This discovery was a mutual effort and as unintentional as it was, I found it extremely rewarding to be someone’s companion in inner reflections. For once, the external world is not the focal point and the member can finally sit down with himself and have a conversation. I realized that to protect this “aloneness”, I could not tell someone who he is or what he should do, but I can be there step by step, asking questions that may lead to self-reflection.

There was one line in Palmer’s reading that struck me as a very fitting description of CEF: “the community we share beneath the broken surface of our lives”. Many, if not all members have suffered tremendous trauma, but to gather in a small space to share stories and take steps toward recovery is a powerful communal healing process. As Palmer has stated, this community is the result of overcoming darkness and our care for one and another.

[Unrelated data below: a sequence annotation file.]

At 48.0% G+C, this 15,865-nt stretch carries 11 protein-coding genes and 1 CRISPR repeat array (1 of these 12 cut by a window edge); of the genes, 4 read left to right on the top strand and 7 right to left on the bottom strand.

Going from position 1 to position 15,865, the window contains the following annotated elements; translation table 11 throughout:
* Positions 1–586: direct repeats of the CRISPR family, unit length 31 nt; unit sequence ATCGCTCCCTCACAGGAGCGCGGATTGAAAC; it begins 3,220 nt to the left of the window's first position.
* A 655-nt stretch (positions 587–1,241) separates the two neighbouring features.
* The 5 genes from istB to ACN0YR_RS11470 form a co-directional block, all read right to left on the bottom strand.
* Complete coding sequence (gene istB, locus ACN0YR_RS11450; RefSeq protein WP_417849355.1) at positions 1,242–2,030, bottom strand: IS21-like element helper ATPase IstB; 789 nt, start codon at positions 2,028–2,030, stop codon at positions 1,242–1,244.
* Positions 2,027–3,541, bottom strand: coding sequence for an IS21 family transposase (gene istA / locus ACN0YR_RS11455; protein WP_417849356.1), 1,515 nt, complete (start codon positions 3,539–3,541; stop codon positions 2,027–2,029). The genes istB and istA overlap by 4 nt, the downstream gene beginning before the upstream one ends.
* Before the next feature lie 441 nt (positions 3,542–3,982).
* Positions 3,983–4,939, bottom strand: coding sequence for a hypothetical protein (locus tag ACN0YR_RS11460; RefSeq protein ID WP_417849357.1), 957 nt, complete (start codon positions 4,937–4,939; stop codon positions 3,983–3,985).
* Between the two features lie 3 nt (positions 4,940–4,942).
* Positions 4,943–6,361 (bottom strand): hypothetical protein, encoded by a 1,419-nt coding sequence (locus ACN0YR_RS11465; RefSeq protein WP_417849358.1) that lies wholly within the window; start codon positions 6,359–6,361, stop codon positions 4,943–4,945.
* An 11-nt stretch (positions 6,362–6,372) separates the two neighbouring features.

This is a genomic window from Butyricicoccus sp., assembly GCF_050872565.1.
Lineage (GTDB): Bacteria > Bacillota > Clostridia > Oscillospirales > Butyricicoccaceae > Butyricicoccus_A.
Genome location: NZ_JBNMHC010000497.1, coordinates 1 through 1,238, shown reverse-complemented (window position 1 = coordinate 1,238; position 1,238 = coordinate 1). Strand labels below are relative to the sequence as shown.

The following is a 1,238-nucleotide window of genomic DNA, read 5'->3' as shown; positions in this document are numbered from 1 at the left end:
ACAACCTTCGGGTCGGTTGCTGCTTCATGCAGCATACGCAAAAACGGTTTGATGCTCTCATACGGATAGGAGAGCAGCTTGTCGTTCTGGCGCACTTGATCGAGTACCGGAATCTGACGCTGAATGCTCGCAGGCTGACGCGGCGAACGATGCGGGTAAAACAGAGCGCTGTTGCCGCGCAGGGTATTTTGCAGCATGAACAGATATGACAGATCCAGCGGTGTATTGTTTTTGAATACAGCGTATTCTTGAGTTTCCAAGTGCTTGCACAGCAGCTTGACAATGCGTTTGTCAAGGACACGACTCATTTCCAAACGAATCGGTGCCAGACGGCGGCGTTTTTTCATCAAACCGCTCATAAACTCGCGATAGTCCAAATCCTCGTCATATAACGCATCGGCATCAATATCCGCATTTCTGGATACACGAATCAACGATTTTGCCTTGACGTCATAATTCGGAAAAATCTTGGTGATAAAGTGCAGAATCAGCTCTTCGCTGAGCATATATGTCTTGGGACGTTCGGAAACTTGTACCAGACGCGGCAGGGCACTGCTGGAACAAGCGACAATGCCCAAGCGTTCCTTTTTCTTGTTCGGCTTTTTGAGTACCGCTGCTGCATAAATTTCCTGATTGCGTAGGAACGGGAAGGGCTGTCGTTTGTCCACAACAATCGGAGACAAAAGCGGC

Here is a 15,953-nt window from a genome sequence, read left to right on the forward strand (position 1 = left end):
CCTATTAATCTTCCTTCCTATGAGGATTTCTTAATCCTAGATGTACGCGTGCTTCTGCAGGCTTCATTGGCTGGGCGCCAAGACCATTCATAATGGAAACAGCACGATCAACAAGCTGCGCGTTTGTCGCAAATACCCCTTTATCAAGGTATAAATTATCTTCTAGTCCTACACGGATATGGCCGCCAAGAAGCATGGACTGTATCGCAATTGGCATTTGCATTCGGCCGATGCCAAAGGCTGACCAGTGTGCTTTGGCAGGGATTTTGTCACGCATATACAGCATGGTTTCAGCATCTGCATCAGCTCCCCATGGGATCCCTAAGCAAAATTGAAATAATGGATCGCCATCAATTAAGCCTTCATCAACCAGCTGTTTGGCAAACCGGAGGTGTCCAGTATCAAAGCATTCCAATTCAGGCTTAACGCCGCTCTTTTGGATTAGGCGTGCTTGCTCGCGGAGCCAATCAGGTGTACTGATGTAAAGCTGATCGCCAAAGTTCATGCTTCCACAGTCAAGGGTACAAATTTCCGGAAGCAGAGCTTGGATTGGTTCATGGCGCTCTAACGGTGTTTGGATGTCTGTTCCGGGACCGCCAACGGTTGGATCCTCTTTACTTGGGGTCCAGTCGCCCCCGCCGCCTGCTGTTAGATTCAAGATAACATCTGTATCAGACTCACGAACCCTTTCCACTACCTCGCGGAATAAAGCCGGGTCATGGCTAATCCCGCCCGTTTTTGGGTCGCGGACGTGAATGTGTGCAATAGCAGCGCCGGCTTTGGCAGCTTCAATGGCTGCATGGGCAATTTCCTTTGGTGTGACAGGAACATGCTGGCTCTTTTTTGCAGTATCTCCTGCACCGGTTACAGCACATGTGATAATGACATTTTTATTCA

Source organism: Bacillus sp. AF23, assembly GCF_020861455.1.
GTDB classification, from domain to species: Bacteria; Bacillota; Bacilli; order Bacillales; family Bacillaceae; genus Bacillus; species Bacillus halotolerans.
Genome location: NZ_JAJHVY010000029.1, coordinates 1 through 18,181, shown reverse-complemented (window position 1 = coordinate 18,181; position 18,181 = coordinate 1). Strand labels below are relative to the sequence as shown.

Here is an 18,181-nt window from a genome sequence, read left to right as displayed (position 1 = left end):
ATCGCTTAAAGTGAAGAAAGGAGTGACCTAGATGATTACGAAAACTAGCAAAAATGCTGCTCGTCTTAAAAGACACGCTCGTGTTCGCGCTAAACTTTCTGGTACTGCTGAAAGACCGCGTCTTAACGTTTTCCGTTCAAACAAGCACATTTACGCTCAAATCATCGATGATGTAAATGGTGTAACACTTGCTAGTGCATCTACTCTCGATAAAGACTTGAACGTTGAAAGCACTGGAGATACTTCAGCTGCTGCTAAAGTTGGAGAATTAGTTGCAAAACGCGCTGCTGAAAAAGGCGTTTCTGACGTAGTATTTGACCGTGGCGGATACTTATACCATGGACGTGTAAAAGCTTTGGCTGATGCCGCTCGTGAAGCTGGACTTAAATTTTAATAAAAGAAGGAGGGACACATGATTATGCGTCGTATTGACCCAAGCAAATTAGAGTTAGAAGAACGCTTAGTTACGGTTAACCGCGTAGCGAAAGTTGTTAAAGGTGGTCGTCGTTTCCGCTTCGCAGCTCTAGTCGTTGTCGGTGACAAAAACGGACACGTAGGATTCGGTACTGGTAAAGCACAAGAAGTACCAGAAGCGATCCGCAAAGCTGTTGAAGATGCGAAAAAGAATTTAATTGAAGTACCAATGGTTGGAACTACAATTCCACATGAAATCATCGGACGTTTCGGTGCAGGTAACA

Of course, it’s not an easy feat, considering the danger of projecting shadows rather than light upon others. Projecting light is not challenging because it is a difficult concept but rather that it takes time and solidified trust between individuals. If I am not mindful of these aspects, I may fall into the path of “setting someone straight”. A better approach may be pausing for pockets of casual conversation during meetings with members, even if they seem irrelevant. Though it’s inevitable that I will project shadows from time to time, I want to leave a little room for mutual understanding and story-sharing. After all, those are the moments we remember and connect to the most.